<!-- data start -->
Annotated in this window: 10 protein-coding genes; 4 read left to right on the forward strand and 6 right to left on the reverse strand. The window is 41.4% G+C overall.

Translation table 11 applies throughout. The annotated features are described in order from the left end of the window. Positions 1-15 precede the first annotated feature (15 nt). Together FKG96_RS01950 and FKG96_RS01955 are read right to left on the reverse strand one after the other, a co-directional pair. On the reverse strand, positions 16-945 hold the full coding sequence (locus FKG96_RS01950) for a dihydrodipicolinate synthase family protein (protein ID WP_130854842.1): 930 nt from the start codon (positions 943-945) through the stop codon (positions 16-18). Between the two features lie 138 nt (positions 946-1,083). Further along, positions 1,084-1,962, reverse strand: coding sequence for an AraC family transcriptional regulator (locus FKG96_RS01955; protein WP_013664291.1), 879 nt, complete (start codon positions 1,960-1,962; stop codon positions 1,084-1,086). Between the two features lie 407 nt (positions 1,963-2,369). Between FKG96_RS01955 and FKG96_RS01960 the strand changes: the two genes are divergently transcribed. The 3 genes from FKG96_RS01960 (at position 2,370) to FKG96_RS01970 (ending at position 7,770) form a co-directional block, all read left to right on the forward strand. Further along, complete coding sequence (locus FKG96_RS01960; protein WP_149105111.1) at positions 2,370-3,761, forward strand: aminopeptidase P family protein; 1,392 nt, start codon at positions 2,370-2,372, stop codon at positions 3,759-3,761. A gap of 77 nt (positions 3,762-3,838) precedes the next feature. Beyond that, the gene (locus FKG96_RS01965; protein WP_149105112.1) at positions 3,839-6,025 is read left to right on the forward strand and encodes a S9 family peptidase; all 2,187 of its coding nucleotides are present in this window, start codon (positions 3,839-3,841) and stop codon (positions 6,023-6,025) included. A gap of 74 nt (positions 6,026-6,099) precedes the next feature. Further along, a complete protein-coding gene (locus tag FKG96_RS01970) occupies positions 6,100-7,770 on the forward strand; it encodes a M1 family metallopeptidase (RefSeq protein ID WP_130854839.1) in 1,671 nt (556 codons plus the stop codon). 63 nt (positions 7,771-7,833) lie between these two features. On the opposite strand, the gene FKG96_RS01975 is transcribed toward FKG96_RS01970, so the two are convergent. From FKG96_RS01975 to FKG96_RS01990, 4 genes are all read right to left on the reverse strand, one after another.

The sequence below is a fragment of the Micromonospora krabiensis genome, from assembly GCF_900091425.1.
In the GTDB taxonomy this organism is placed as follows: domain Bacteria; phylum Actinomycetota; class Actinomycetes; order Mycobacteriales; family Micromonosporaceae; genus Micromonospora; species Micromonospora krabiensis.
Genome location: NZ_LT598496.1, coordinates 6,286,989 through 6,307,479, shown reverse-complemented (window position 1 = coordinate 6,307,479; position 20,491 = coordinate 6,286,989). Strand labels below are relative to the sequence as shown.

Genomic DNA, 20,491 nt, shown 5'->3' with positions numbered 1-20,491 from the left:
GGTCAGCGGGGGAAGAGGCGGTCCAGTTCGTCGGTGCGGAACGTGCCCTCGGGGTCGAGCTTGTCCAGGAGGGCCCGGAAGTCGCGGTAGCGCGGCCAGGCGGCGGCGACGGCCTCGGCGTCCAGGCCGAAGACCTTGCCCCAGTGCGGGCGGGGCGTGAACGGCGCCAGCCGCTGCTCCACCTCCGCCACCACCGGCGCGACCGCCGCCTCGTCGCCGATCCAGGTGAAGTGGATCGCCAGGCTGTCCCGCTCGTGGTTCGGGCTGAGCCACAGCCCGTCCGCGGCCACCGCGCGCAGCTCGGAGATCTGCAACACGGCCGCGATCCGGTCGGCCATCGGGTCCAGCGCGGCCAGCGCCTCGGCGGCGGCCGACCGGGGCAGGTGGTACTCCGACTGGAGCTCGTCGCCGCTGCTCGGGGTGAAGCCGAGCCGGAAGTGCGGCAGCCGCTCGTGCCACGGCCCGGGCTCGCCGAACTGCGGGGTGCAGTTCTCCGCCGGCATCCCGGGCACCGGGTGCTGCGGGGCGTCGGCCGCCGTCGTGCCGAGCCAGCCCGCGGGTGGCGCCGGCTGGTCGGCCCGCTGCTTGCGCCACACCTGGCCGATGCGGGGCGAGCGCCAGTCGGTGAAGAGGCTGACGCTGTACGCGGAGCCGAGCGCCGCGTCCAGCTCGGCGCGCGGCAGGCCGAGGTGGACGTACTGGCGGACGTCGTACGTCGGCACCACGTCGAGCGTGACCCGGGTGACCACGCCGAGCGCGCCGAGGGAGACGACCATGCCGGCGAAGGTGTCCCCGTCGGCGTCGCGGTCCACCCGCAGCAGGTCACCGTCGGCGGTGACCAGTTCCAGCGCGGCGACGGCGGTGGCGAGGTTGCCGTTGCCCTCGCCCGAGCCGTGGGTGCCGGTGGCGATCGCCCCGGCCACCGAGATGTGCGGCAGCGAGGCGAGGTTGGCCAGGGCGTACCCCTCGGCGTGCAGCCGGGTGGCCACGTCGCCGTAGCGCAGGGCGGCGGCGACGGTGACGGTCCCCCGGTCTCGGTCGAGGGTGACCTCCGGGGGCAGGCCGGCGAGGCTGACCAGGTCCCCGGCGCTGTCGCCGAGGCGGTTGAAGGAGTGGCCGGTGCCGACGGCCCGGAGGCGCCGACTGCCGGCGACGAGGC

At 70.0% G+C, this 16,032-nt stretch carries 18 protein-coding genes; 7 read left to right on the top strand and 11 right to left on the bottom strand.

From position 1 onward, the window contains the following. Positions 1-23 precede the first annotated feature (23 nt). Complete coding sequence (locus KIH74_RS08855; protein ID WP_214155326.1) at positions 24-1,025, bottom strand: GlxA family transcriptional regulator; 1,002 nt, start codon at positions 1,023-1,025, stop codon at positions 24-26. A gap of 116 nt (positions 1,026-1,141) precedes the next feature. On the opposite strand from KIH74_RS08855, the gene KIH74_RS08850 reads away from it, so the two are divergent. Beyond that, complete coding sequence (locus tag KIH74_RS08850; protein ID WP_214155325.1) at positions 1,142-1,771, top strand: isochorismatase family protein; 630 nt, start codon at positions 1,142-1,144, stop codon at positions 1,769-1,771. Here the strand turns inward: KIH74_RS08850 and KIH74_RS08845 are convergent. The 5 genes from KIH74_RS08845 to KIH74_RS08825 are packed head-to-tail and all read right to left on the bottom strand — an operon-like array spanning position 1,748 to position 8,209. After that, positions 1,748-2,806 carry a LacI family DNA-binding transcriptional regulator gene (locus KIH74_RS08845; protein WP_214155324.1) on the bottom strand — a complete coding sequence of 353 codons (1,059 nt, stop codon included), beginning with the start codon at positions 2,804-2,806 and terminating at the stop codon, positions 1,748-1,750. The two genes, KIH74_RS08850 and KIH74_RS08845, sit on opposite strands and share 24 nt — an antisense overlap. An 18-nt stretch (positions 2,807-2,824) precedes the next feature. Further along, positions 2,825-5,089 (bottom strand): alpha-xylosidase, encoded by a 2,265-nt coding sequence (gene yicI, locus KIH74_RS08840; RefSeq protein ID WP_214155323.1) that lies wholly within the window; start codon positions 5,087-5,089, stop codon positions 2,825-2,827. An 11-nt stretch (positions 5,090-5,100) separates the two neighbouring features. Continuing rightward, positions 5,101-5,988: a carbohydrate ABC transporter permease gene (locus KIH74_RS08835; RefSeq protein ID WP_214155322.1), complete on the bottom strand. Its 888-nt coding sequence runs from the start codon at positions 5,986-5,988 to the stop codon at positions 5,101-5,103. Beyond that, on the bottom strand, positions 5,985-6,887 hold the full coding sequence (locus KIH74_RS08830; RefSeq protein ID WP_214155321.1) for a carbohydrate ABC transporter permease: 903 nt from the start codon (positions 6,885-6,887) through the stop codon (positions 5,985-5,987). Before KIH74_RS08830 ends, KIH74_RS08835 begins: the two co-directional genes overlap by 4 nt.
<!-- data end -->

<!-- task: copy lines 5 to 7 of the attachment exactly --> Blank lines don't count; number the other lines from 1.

Genome location: NZ_LT598496.1, coordinates 6,286,989 through 6,307,479, shown reverse-complemented (window position 1 = coordinate 6,307,479; position 20,491 = coordinate 6,286,989). Strand labels below are relative to the sequence as shown.

Genomic DNA, 20,491 nt, shown 5'->3' with positions numbered 1-20,491 from the left:
GGTCAGCGGGGGAAGAGGCGGTCCAGTTCGTCGGTGCGGAACGTGCCCTCGGGGTCGAGCTTGTCCAGGAGGGCCCGGAAGTCGCGGTAGCGCGGCCAGGCGGCGGCGACGGCCTCGGCGTCCAGGCCGAAGACCTTGCCCCAGTGCGGGCGGGGCGTGAACGGCGCCAGCCGCTGCTCCACCTCCGCCACCACCGGCGCGACCGCCGCCTCGTCGCCGATCCAGGTGAAGTGGATCGCCAGGCTGTCCCGCTCGTGGTTCGGGCTGAGCCACAGCCCGTCCGCGGCCACCGCGCGCAGCTCGGAGATCTGCAACACGGCCGCGATCCGGTCGGCCATCGGGTCCAGCGCGGCCAGCGCCTCGGCGGCGGCCGACCGGGGCAGGTGGTACTCCGACTGGAGCTCGTCGCCGCTGCTCGGGGTGAAGCCGAGCCGGAAGTGCGGCAGCCGCTCGTGCCACGGCCCGGGCTCGCCGAACTGCGGGGTGCAGTTCTCCGCCGGCATCCCGGGCACCGGGTGCTGCGGGGCGTCGGCCGCCGTCGTGCCGAGCCAGCCCGCGGGTGGCGCCGGCTGGTCGGCCCGCTGCTTGCGCCACACCTGGCCGATGCGGGGCGAGCGCCAGTCGGTGAAGAGGCTGACGCTGTACGCGGAGCCGAGCGCCGCGTCCAGCTCGGCGCGCGGCAGGCCGAGGTGGACGTACTGGCGGACGTCGTACGTCGGCACCACGTCGAGCGTGACCCGGGTGACCACGCCGAGCGCGCCGAGGGAGACGACCATGCCGGCGAAGGTGTCCCCGTCGGCGTCGCGGTCCACCCGCAGCAGGTCACCGTCGGCGGTGACCAGTTCCAGCGCGGCGACGGCGGTGGCGAGGTTGCCGTTGCCCTCGCCCGAGCCGTGGGTGCCGGTGGCGATCGCCCCGGCCACCGAGATGTGCGGCAGCGAGGCGAGGTTGGCCAGGGCGTACCCCTCGGCGTGCAGCCGGGTGGCCACGTCGCCGTAGCGCAGGGCGGCGGCGACGGTGACGGTCCCCCGGTCTCGGTCGAGGGTGACCTCCGGGGGCAGGCCGGCGAGGCTGACCAGGTCCCCGGCGCTGTCGCCGAGGCGGTTGAAGGAGTGGCCGGTGCCGACGGCCCGGAGGCGCCGACTGCCGGCGACGAGGC